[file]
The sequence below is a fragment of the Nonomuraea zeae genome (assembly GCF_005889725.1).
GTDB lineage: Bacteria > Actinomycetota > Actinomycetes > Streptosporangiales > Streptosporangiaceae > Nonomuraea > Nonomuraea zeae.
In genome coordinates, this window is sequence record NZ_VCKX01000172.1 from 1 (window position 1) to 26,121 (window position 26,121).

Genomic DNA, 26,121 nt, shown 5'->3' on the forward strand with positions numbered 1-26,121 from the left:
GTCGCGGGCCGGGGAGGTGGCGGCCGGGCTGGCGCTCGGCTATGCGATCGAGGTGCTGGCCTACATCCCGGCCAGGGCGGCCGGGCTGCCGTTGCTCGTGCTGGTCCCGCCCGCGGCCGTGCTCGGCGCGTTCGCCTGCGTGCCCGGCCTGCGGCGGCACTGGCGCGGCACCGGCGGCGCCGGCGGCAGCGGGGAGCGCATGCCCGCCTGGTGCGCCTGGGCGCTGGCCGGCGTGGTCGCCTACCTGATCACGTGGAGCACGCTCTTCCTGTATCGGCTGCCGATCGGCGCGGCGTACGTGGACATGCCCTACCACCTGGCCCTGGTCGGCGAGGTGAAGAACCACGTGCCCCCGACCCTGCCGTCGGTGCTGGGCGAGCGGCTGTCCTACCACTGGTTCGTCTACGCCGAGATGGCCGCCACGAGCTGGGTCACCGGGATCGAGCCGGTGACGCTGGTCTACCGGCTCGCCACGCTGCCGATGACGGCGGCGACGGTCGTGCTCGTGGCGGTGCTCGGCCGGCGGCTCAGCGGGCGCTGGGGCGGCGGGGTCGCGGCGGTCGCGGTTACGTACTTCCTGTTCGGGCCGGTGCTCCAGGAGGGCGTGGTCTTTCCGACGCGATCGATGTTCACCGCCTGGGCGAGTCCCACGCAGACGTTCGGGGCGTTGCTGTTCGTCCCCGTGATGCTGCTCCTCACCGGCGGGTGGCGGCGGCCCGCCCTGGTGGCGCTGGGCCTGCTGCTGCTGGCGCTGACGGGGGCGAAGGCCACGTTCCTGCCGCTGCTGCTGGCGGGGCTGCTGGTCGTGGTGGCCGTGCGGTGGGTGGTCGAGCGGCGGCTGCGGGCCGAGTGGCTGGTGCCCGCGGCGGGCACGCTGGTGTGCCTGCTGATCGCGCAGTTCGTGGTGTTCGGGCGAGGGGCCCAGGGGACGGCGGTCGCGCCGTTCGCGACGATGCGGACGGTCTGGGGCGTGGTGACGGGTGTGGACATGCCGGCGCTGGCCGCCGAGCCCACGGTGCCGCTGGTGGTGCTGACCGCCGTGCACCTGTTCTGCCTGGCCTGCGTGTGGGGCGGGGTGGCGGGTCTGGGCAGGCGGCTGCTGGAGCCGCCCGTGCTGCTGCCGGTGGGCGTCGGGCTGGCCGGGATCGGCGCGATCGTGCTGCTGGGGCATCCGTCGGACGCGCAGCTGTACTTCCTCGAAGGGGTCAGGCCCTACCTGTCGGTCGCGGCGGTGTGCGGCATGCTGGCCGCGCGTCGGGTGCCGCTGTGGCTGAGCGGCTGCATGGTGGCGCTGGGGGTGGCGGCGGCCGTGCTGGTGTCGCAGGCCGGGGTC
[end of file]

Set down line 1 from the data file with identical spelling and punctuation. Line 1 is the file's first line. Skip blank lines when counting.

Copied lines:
The sequence below is a fragment of the Nonomuraea zeae genome (assembly GCF_005889725.1).